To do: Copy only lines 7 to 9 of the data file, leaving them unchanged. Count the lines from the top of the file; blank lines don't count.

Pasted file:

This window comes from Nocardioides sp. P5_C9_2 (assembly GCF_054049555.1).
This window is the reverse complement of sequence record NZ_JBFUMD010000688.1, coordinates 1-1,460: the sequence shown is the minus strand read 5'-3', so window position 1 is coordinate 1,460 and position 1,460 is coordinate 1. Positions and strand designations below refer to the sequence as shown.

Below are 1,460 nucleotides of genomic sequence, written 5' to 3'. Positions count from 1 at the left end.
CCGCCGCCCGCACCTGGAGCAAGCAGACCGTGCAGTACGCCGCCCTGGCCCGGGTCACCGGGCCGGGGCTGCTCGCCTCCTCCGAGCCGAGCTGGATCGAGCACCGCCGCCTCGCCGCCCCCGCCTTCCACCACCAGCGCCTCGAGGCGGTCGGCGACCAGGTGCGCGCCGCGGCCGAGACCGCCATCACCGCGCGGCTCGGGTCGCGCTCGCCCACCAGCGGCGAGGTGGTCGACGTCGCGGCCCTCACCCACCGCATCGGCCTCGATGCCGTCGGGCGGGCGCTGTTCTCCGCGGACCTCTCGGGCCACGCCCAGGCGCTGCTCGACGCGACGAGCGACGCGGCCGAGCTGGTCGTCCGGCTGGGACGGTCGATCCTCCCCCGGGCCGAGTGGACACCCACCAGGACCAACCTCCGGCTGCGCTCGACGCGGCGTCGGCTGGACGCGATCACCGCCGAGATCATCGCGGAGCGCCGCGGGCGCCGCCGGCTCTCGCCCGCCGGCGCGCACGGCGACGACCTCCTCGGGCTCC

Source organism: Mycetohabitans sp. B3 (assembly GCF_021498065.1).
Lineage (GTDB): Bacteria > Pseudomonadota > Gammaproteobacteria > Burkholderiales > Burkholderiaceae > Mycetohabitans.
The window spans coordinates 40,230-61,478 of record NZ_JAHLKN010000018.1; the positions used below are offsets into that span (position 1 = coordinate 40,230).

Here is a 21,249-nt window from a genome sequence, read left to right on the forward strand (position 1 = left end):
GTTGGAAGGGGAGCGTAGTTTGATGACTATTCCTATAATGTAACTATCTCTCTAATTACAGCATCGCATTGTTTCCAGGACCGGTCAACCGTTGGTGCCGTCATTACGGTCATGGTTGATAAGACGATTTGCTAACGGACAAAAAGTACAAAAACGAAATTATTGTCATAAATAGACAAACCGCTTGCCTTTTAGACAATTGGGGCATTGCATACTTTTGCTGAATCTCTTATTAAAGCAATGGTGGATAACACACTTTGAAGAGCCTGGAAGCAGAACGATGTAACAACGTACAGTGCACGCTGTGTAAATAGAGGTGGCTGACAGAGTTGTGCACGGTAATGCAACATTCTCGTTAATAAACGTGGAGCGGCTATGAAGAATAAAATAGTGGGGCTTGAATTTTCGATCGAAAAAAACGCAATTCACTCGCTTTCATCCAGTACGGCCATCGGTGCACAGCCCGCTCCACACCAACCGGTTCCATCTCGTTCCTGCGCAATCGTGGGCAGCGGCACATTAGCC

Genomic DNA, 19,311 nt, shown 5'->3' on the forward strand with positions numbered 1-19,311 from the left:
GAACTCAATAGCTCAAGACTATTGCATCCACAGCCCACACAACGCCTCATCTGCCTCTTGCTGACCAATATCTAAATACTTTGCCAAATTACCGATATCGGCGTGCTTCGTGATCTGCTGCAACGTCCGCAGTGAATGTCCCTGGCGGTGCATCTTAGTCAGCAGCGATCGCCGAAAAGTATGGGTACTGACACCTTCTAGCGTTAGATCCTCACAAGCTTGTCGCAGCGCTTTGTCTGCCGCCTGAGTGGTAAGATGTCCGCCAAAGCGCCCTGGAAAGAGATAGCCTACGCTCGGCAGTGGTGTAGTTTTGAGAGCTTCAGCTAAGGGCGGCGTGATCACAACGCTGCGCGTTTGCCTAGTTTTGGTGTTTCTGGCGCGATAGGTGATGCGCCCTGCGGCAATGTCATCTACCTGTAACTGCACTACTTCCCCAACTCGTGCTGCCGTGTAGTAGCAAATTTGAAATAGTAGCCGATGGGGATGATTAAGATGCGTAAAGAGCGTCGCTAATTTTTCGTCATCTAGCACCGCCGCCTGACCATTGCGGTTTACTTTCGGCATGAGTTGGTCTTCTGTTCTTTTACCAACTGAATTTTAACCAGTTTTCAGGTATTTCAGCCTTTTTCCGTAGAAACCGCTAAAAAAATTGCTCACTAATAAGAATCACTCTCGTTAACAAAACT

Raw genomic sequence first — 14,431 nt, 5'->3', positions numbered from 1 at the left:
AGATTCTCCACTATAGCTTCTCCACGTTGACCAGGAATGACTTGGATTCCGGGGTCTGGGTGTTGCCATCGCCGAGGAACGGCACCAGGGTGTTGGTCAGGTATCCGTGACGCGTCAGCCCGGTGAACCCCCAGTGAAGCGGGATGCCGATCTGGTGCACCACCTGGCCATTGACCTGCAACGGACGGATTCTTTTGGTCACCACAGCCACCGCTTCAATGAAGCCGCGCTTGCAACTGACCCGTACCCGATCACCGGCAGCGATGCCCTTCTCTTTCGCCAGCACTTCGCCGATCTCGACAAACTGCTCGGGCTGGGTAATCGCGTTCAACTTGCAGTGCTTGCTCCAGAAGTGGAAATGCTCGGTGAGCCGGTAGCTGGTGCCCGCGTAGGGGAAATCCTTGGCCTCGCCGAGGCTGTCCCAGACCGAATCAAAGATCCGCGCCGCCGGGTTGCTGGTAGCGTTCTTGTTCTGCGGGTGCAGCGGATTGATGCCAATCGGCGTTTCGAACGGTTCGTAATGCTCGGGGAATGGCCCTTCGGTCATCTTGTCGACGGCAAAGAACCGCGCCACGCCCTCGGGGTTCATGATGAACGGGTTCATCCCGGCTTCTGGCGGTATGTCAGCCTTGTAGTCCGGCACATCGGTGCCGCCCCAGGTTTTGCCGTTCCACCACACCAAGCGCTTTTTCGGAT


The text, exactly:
The window spans coordinates 40,230-61,478 of record NZ_JAHLKN010000018.1; the positions used below are offsets into that span (position 1 = coordinate 40,230).

Here is a 21,249-nt window from a genome sequence, read left to right on the forward strand (position 1 = left end):
GTTGGAAGGGGAGCGTAGTTTGATGACTATTCCTATAATGTAACTATCTCTCTAATTACAGCATCGCATTGTTTCCAGGACCGGTCAACCGTTGGTGCCGTCATTACGGTCATGGTTGATAAGACGATTTGCTAACGGACAAAAAGTACAAAAACGAAATTATTGTCATAAATAGACAAACCGCTTGCCTTTTAGACAATTGGGGCATTGCATACTTTTGCTGAATCTCTTATTAAAGCAATGGTGGATAACACACTTTGAAGAGCCTGGAAGCAGAACGATGTAACAACGTACAGTGCACGCTGTGTAAATAGAGGTGGCTGACAGAGTTGTGCACGGTAATGCAACATTCTCGTTAATAAACGTGGAGCGGCTATGAAGAATAAAATAGTGGGGCTTGAATTTTCGATCGAAAAAAACGCAATTCACTCGCTTTCATCCAGTACGGCCATCGGTGCACAGCCCGCTCCACACCAACCGGTTCCATCTCGTTCCTGCGCAATCGTGGGCAGCGGCACATTAGCC